One of the unfortunate truths about the Black experience in America is that the playing field isn't always level. No doubt the moment Kunte Kinte realized folks of a different color were being handed things that he had work 22 hours a day for, the hustle was born. For those not in the know, the hustle is not about criminal enterprise (though some people have taken it there). The hustle is about doing what needs to be done to keep it pushing. I don't know a single black man who doesn't smile when K.R.E.A.M. (Kash Rules Everything Around Me) comes on. Dollar, dollar bills, ya'll. To illustrate my point, a few BougieTales:
BougieDad was a doctor, so it's not as if he didn't have socially revered means of earning income. But BougieDad loved to cut a corner or get in on a bargain. He was ALL about the hustle. From as early as I remember, BougieDad had friends who could provide any number of goods of services not necessarily advertised in the yellow pages. We learned not to ask any questions. He had a friend named Frenchy who ran a restaurant food delivery service. Some days he would come home with a trunk full of t-bones, sausage, shrimp and pre-cut burgers. He had a friend named Snake who could fix any car manufactured. Way before anyone else I knew owned a VCR; we had a huge wood grained Panasonic sitting on top the TV in the den. When Sam's Club first opened, he was in there weekly buying things in ridiculous bulk and snickering on his way out the door like he stole something. Example: My father passed away in 2000, the aluminum foil he bought that year from Sam's ran out in 2008- no lie. We had a commemorative ceremony when we took the container to recycling. God bless the hustle.
A friend of mine from my college days was always coming and going at odd hours. We never saw him dressed to go to a job but he always seemed to have money from somewhere. I finally broke down and asked him exactly what he did. One night when he was at a club, a couple of drunk college kids stumbled up to his vehicle (he drove an old van) and asked for rides home and offered to pay him. He took them home, got paid and arranged to have their vehicles brought to their houses by the next morning for an additional fee. Word spread, he handed out cards with his pager number on it, the side gig grew into a full time business. He added food delivery and hangover remedies and expanded to four other college towns. As it grew beyond his control, he sold The Tipsy Taxi to some bus company for nine figures and is working on his next thing. Gotta respect the hustle.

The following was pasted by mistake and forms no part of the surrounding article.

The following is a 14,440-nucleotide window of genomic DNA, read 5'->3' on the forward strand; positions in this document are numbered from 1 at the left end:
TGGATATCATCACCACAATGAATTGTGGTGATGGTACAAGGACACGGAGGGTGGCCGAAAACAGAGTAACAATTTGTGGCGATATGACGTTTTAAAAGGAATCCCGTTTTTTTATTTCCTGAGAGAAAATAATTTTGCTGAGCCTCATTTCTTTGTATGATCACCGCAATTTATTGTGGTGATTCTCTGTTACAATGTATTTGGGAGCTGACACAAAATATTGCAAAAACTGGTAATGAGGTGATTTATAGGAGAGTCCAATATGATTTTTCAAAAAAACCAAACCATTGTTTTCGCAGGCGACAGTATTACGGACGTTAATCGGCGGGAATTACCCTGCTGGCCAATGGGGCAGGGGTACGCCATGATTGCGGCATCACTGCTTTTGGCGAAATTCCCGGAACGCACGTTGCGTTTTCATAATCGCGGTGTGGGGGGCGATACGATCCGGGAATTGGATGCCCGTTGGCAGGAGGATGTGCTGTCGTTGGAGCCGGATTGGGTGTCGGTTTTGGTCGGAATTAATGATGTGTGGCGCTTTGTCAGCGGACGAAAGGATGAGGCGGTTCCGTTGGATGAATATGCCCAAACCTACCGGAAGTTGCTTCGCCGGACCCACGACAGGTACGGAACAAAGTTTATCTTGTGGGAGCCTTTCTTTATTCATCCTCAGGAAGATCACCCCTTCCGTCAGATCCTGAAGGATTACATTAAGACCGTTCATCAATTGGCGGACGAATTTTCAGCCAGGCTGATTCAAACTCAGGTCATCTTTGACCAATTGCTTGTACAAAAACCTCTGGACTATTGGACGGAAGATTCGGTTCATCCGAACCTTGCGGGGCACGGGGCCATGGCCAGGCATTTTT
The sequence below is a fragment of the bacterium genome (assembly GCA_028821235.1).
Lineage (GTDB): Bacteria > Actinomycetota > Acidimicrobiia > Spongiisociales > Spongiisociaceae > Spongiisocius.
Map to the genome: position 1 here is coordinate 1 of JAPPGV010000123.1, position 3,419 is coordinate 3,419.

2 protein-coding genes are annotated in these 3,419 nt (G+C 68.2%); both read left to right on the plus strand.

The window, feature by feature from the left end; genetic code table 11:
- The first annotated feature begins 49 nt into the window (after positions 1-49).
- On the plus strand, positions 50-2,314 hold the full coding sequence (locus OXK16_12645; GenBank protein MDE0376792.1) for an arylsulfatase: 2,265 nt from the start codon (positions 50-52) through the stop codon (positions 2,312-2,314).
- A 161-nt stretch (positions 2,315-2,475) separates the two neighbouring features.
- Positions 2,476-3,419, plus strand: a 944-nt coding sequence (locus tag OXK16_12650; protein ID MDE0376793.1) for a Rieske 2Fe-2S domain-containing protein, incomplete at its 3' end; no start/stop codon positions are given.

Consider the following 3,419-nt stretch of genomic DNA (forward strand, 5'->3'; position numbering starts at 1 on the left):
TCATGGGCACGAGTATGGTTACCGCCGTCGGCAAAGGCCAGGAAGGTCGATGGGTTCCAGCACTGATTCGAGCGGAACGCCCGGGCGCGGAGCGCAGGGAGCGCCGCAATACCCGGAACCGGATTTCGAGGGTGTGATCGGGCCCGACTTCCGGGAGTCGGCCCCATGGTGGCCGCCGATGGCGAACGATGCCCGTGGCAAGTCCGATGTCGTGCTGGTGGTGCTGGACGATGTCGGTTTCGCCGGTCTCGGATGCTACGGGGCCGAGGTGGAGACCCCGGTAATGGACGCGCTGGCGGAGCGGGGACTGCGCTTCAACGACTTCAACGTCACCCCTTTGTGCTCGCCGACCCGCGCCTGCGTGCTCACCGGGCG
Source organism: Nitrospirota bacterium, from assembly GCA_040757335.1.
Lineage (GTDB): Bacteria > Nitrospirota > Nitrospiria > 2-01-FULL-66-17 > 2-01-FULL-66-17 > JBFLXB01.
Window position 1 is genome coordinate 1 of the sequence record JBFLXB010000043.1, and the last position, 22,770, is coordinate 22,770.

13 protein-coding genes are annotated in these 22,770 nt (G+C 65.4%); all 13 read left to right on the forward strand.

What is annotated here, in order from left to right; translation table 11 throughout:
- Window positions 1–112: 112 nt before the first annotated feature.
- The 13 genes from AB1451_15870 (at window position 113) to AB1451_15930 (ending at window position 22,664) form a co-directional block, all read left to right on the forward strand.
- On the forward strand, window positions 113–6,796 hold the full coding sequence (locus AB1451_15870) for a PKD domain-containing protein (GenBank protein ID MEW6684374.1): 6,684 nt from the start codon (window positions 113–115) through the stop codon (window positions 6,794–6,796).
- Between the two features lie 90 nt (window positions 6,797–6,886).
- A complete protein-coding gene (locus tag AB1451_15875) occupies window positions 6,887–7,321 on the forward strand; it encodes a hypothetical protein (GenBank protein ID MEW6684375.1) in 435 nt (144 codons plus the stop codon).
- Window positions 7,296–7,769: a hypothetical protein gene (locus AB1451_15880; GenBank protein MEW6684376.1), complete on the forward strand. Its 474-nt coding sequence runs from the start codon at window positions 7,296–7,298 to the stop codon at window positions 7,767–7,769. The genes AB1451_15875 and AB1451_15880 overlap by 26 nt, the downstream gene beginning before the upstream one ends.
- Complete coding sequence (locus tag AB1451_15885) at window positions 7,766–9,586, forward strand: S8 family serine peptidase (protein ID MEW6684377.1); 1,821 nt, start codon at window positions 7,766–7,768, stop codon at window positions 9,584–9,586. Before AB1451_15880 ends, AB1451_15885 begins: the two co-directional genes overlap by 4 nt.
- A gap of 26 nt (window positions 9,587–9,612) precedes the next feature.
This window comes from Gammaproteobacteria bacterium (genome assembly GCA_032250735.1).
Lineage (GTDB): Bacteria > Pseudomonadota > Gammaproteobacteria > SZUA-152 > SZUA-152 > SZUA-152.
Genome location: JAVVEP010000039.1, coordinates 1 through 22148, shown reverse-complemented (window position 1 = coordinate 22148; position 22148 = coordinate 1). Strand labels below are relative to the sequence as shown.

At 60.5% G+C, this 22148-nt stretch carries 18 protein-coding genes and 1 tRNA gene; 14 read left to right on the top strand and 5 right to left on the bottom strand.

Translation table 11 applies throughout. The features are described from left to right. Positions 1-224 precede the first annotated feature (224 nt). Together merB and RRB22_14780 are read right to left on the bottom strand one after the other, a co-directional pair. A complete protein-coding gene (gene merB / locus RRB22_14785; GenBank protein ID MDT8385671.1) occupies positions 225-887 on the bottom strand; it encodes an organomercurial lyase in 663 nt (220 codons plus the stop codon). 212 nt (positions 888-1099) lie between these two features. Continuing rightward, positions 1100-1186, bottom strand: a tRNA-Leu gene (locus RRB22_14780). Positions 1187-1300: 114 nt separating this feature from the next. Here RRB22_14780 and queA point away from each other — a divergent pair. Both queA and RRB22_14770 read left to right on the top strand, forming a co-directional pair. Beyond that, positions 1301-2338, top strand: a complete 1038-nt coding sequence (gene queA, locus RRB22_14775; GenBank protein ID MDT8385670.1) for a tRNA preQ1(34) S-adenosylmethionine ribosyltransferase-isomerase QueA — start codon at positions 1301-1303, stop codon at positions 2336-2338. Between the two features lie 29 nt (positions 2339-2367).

When I moved back from Austin to Dallas, I was strapped for cash and asked my then boyfriend to help out (he was as broke if not more than I was). I assumed he was going to load up my stuff onto his truck and haul it up I-35 himself. The day of the move I answered the door to five big old Southern boys with boxes, tape and dollies. Before I could even figure out what was happened, they had my apartment dismantled, on a big truck and headed to North Texas. Later I found out he bartered with the other guys, they would do this for him and each of the next five weekends, he would be working on their projects. Reciprocal hustle – love it!
Now wait, yes – I do realize that sisters are getting their hustle on and folks of other races are out on that grind too. But this week ain't about them. It's about my brothers out there trying to make it do what it do. I don't know what it is but in my experience even the laziest, least motivated brother in the world turns into Hu$tleMan when his back is against the wall or a loved one is counting on him. Now granted, his hustle may not be anything we like or approve of but the spirit behind the hustle is usually admirable.
And the floor is yours BougieLand, got a favorite hustle story to share? Agree, disagree?